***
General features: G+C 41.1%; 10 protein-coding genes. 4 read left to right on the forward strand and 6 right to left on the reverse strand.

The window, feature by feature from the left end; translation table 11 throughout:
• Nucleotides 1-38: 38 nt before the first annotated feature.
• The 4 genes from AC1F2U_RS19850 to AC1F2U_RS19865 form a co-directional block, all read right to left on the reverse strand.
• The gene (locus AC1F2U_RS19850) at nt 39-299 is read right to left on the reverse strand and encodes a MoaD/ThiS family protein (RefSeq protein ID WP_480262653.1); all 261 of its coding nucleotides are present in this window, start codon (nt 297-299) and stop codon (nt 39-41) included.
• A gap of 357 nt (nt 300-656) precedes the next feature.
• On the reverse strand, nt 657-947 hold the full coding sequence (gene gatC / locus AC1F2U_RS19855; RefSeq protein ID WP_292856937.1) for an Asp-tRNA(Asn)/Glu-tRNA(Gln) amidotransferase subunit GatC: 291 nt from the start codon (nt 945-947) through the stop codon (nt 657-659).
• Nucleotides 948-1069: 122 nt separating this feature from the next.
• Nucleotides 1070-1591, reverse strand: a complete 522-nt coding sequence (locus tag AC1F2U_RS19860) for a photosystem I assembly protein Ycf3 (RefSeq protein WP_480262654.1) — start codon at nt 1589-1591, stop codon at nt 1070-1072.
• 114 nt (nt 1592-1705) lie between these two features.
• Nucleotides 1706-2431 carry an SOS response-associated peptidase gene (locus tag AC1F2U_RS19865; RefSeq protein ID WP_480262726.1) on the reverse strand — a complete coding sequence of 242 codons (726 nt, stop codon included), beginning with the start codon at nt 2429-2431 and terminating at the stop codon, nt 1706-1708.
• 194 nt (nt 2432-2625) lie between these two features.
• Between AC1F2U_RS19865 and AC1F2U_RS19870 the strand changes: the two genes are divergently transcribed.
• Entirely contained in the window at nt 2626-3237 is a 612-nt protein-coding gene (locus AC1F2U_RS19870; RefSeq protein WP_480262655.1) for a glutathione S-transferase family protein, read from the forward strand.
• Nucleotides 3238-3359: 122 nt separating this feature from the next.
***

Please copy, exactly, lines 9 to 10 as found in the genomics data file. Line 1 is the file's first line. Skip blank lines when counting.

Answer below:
• Nucleotides 1070-1591, reverse strand: a complete 522-nt coding sequence (locus tag AC1F2U_RS19860) for a photosystem I assembly protein Ycf3 (RefSeq protein WP_480262654.1) — start codon at nt 1589-1591, stop codon at nt 1070-1072.
• 114 nt (nt 1592-1705) lie between these two features.